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Ensuring Financial Success for Your Business

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Close up of female accountant or banker making calculationsCan you point your company in the direction of financial success, step on the gas, and then sit back and wait to arrive at your destination?

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Not quite. You can’t let your business run on autopilot and expect good results. Any business owner knows you need to make numerous adjustments along the way – decisions about pricing, hiring, investments, and so on.

So, how do you handle the array of questions facing you? One way is through cost accounting.

Cost Accounting Helps You Make Informed Decisions

Cost accounting reports and determines the various costs associated with running your business. With cost accounting, you track the cost of all your business functions – raw materials, labor, inventory, and overhead, among others.

Note: Cost accounting differs from financial accounting because it’s only used internally, for decision making. Because financial accounting is employed to produce financial statements for external stakeholders, such as stockholders and the media, it must comply with generally accepted accounting principles (GAAP). Cost accounting does not.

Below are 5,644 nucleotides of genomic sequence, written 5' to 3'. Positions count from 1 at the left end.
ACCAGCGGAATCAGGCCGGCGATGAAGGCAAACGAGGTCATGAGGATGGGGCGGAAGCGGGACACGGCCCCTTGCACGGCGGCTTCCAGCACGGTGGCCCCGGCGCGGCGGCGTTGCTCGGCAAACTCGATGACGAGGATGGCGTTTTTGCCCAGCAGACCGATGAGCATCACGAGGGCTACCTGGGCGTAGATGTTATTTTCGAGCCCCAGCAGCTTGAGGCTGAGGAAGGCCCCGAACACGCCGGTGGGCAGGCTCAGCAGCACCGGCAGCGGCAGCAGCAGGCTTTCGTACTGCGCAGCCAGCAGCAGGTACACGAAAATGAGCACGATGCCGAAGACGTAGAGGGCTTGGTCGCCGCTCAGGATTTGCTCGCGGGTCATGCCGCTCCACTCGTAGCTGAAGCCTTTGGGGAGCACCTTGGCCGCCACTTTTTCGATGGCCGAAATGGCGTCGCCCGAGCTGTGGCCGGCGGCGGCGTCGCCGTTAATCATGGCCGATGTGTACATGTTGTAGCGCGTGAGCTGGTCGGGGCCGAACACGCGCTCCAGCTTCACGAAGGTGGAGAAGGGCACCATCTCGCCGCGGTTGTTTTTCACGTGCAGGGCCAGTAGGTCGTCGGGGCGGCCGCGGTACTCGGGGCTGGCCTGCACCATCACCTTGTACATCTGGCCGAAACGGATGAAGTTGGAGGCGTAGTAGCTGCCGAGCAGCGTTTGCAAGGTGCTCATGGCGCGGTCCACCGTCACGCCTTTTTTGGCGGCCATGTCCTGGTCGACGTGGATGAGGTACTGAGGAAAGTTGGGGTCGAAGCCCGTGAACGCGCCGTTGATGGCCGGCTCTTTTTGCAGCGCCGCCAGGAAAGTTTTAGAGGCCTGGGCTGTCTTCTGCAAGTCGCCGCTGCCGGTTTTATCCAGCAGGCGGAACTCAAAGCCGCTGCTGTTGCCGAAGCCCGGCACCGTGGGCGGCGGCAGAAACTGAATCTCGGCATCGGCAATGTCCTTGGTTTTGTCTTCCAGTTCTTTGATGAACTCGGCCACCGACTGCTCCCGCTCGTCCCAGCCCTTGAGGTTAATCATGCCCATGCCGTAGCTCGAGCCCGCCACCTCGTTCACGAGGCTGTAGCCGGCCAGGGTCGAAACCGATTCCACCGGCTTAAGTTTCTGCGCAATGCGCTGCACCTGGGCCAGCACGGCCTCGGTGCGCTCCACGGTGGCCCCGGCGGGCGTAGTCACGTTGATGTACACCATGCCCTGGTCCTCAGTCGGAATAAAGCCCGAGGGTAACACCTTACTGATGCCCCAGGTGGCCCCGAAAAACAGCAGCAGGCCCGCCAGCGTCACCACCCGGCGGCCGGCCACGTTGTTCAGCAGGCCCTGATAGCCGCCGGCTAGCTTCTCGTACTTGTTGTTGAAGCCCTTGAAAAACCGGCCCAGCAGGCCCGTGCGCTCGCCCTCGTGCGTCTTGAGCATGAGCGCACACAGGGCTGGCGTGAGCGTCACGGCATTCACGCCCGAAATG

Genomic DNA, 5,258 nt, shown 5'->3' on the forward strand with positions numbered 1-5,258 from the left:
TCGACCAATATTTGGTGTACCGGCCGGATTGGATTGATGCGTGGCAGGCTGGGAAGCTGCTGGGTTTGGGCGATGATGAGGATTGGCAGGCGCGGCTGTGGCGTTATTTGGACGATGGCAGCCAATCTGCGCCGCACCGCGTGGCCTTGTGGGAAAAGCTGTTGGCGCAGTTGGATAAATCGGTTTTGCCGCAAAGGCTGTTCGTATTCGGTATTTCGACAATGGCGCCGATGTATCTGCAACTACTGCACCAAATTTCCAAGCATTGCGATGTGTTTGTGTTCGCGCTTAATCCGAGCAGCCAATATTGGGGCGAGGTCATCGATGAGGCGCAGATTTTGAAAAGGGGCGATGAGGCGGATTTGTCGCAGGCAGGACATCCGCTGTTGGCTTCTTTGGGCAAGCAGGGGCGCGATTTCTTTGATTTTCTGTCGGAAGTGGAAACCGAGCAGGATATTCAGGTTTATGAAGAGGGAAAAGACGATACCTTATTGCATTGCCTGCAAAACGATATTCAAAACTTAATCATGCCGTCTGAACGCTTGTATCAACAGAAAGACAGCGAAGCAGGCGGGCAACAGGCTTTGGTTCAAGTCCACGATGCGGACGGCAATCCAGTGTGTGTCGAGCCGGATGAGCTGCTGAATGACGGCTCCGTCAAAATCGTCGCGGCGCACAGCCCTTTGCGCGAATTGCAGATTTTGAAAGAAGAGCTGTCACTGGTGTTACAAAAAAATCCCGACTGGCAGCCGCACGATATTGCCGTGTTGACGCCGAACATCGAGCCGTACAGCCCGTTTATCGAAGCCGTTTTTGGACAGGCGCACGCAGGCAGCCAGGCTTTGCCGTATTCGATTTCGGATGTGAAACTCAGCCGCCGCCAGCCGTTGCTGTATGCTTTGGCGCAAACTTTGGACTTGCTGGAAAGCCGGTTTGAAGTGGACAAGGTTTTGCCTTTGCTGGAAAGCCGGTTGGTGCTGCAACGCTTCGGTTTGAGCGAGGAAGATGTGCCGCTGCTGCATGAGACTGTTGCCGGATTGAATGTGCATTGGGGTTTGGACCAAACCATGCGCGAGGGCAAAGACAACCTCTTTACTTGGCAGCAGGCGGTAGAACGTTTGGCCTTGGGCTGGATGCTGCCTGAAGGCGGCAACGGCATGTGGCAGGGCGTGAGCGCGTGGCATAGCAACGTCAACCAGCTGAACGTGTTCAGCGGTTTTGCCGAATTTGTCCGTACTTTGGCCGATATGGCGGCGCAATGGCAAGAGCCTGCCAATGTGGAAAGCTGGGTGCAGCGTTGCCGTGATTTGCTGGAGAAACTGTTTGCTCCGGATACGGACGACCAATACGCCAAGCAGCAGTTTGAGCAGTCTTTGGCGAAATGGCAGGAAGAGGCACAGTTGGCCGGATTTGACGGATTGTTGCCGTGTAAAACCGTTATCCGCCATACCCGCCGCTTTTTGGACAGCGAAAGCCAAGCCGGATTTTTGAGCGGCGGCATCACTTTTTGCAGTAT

Cost accounting allows you to understand the following:
1.    Cost behavior. For example, will the costs increase or stay the same if production of your product goes up?
2.    Appropriate prices for your goods or services. Once you understand cost behavior, you can tweak your pricing based on the current market.
3.    Budgeting. You can’t create an effective budget if you don’t know the real costs of the line items.

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Is It Hard?

To monitor your company’s costs with this method, you need to pay attention to the two types of costs in any business: fixed and variable.
Fixed costs don’t fluctuate with changes in production or sales. They include:
•    rent
•    insurance
•    dues and subscriptions
•    equipment leases
•    payments on loans
•    management salaries
•    advertising
Variable costs do change with variations in production and sales. Variable costs include:
•    raw materials
•    hourly wages and commissions
•    utilities
•    inventory
•    office supplies
•    packaging, mailing, and shipping costs

Tip: Cost accounting is easier for smaller, less complicated businesses. The more complex your business model, the harder it becomes to assign proper values to all the facets of your company’s functioning.

If you’d like to understand the ins and outs of your business better and create sound guidance for internal decision making, consider setting up a cost accounting system.

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